International Women’s Day: resources + forums for female filmmakers

Today I gave a presentation in my MA class (via Zoom… sigh). On documentary ethics. On International Women’s Day.

So naturally I wore my Time’s Up shirt, seized the opportunity to discuss (the lack of) gender parity in media industries and rounded off with a collection of female-focused platforms/ forums/ resources, which my cishet gentleman prof just loved. Said resources are listed below for your information and inspiration.

Read a case study, see if your favourite movie passes the Bechdel test or watch a female-directed film today! My pick: Miranda July’s lyrical odd-ball caper Kajillionaire.

The goods:

Geena Davis Institute on Gender in Media

Non-profit research organisation researching gender representation in media and advocating for equal representation.


Founded in 2010 by the inimitable Ava DuVernay, ARRAY is a grassroots distribution, arts and advocacy collective focused on films by women and people of colour.

Women in Film

Advocates for and advances the careers of women working in the screen industries –  to achieve parity and transform culture. 

The Cherry Picks

Amplifies the female critical voice by aggregating reviews by women and looking at film through a female lens. Reading what white cishet men think about films can be exhausting – hit Cherry Picks up & give yourself a break.

Women in Film & Television UK

Membership organisation for women working in creative media in the UK, and part of an international network of over 10,000 women worldwide.

Sundance Resource Map for Women Filmmakers

Resources for female filmmakers/ raising awareness among decision-makers and gatekeepers in the industry about the deficit of women behind the camera in independent film and beyond.

aaaaand rounding off with some lovely stats circa 2017 from a study by the British Film Institute highlighting how far we still have to go to reach gender parity in UK film, both on-screen and off.

Happy patriarchy-smashing!

Very fun stat circa 2018 from the New York Film Academy!

some racial reads

Novels, essay collections, non-fiction, memoirs, biography, history. There are endless forms available to educate yourself.

No one is going to become an expert overnight and no one is asking for that. But this issue is more than a night’s work. So read up if you can – whichever form draws you most. 

I’m starting with The Fire Next Time by James Baldwin and The Fire This Time by Jesmyn Ward because these are what drew me. 

Have Black Lives Ever Mattered? by Mumia Abu-Jamal

The New Jim Crow by Michelle Alexander

The Fire Next Time by James Baldwin

Blindspot by Mahzarin R. Banaji & Anthony G. Greenwald

Between the World and Me by Ta-Nehisi Coates

White Fragility by Robin DiAngelo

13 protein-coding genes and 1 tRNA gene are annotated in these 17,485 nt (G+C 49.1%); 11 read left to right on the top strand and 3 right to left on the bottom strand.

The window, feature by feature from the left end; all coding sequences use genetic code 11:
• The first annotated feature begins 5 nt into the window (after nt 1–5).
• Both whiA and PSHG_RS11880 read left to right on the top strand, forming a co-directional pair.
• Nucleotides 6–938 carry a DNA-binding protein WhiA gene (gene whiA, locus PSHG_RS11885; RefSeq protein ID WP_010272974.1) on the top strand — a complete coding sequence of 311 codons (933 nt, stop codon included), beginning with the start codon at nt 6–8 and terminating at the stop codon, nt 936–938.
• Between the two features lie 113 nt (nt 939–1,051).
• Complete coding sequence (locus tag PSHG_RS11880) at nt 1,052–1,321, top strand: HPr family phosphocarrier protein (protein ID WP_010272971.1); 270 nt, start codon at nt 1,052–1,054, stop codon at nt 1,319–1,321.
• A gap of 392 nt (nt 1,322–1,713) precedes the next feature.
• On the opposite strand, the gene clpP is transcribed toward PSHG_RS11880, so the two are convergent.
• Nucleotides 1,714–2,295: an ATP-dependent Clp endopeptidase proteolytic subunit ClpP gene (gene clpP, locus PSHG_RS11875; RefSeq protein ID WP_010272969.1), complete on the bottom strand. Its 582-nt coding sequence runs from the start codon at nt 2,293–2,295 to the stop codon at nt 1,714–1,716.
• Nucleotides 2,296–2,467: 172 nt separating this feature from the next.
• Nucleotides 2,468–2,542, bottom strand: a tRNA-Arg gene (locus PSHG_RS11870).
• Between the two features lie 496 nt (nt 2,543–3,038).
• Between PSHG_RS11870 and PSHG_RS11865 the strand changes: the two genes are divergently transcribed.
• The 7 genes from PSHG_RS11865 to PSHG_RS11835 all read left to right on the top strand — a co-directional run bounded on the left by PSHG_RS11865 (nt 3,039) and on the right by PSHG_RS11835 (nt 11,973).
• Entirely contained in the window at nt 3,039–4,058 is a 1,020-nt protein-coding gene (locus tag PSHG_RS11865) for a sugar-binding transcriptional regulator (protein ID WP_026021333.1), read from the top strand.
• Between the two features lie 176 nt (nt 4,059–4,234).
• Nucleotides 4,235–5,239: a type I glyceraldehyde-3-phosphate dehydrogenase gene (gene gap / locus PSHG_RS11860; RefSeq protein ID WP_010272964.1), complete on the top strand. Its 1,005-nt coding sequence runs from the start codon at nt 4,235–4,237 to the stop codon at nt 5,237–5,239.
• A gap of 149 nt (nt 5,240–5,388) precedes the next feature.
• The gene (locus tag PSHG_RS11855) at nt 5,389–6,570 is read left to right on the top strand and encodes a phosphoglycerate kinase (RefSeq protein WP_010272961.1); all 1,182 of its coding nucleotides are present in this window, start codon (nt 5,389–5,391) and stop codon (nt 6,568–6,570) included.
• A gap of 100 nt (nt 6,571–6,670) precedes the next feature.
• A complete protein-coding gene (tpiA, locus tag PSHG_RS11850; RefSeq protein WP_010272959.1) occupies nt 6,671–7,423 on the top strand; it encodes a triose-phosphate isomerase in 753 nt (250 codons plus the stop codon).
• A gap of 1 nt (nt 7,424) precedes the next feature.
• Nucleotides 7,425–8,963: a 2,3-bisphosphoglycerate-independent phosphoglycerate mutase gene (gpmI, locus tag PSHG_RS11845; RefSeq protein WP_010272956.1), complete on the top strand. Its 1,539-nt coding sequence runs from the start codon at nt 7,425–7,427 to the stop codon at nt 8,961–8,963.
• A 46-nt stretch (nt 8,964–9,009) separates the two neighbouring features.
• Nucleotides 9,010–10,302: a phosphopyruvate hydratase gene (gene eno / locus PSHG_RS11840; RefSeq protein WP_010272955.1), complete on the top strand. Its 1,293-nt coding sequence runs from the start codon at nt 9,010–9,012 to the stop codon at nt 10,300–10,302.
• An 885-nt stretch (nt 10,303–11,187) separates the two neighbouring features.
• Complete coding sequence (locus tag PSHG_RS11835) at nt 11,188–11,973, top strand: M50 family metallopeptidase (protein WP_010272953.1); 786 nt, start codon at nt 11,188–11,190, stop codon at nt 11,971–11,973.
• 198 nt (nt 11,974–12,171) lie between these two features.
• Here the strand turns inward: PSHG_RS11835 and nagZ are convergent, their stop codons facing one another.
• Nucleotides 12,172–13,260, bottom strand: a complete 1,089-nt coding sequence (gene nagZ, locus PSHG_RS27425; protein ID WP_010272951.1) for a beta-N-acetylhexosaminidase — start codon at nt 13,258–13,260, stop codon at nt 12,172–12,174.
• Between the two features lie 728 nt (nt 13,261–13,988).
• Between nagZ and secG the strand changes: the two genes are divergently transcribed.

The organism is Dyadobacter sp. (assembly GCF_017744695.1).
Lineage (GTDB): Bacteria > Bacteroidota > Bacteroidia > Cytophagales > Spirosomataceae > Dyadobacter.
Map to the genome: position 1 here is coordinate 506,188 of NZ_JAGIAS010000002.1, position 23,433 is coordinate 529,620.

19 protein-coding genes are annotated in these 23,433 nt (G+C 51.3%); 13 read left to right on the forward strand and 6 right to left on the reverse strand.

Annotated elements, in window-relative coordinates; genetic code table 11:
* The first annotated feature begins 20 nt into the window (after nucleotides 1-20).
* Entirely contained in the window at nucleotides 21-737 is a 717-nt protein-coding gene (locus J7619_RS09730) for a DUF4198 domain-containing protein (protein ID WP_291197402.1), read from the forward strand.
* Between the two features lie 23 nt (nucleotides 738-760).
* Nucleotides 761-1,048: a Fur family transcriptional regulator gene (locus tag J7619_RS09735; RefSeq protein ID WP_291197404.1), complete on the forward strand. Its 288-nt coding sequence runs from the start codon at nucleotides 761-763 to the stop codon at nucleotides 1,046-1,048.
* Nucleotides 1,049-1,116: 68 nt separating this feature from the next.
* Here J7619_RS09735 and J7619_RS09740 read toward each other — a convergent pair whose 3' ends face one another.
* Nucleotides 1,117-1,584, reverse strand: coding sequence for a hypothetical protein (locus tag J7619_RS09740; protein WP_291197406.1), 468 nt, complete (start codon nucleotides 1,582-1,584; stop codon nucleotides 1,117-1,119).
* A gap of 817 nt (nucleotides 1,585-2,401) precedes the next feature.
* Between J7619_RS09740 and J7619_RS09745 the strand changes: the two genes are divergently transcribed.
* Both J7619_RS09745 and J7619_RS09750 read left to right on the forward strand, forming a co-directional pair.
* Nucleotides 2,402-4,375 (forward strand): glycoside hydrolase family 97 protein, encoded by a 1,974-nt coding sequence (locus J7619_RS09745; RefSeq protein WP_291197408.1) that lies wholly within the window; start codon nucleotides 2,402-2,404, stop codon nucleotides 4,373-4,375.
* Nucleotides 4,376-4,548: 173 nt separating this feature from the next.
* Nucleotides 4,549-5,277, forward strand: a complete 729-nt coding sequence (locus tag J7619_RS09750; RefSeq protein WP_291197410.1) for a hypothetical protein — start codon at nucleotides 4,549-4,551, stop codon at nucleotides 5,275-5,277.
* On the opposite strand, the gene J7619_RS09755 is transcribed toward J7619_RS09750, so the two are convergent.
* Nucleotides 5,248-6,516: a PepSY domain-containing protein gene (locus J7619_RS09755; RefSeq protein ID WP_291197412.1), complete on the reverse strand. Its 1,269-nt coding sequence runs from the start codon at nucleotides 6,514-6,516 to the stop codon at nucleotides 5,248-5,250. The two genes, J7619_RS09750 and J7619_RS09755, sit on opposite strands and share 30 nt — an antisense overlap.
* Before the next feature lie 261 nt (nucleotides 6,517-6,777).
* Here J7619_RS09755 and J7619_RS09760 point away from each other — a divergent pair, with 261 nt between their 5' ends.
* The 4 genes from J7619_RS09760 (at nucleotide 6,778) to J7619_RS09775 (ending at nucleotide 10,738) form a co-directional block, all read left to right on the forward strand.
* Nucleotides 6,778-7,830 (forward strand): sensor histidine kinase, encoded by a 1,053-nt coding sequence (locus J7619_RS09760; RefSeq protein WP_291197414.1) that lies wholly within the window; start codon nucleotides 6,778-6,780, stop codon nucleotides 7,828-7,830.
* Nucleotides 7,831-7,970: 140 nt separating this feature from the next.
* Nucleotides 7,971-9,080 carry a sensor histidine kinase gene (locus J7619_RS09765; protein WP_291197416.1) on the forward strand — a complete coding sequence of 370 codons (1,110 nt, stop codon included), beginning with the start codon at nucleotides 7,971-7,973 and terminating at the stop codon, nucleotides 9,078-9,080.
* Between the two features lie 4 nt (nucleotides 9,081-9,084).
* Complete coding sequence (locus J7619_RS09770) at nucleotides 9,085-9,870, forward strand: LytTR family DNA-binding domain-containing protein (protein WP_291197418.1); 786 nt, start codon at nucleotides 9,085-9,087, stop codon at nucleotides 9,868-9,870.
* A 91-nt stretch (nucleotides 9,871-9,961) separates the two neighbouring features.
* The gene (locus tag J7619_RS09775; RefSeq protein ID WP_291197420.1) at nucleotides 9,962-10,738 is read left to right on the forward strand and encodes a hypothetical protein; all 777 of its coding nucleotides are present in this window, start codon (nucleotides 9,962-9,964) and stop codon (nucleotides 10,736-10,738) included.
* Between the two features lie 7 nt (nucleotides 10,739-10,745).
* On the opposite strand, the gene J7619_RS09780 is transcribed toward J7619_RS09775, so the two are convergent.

An Indigenous Peoples’ History of the United States by Roxanne Dunbar-Ortiz

Tears We Cannot Stop by Michael Eric Dyson

Why I’m No Longer Talking to White People About Race by Reni Eddo-Lodge

Good Talk by Mira Jacob

Stamped: Racism, Antiracism, and You by Ibram X. Kendi

When They Call You A Terrorist by Patrisse Khan-Cullors & Asha Bandele

Mindful of Race by Ruth King

Citizen by Claudia Rankine

The Color of Law by Richard Rothstein

Me and White Supremacy by Layla F. Saad

Just Mercy by Bryan Stevenson

America’s Original Sin by Jim Wallis

The Fire This Time by Jesmyn Ward

The Warmth of Other Suns by Isabel Wilkerson

Beloved by Toni Morrison

Notes of a Native Son by James Baldwin

Sister Outsider by Audre Lorde


We Can’t Breathe – Minneapolis-based petition calling for the immediate arrest and second degree murder charge of all four officers involved in George Floyd’s murder

NAACP petition #WeAreDoneDying – if you are outside the US and want to sign, you need to enter a US postcode – I used 11201 Brooklyn

Justice for George Floyd via

Justice for Breonna Taylor via Taylor was fatally shot two months ago by LMPD police officers who stormed into her home whilst serving a ‘no-knock’ warrant, at the wrong address, with the individuals at the center of the investigation already in police custody. 

Justice for Ahmaud Arbery via In February Ahmaud Arbery was pursued and fatally shot by Travis McMichael and his father Greg McMichael, under the false pretext of suspecting Arbery after witnessing a burglary in Satilla Shores of Glynn County. No one has the right to pursue, attack and kill an unarmed, non-threatening individual. Arbery was racially profiled. 

^^This case-specific list could go on. It cannot be left to BAME (Black, Asian and Minority Ethnic) people and communities to organise and speak every time this happens. 


Minnesota Freedom Fund

Black Lives Matter

National Association for the Advancement of Coloured People (NAACP)

#BlackLivesMatter #JusticeForGeorgeFloyd #ICantBreathe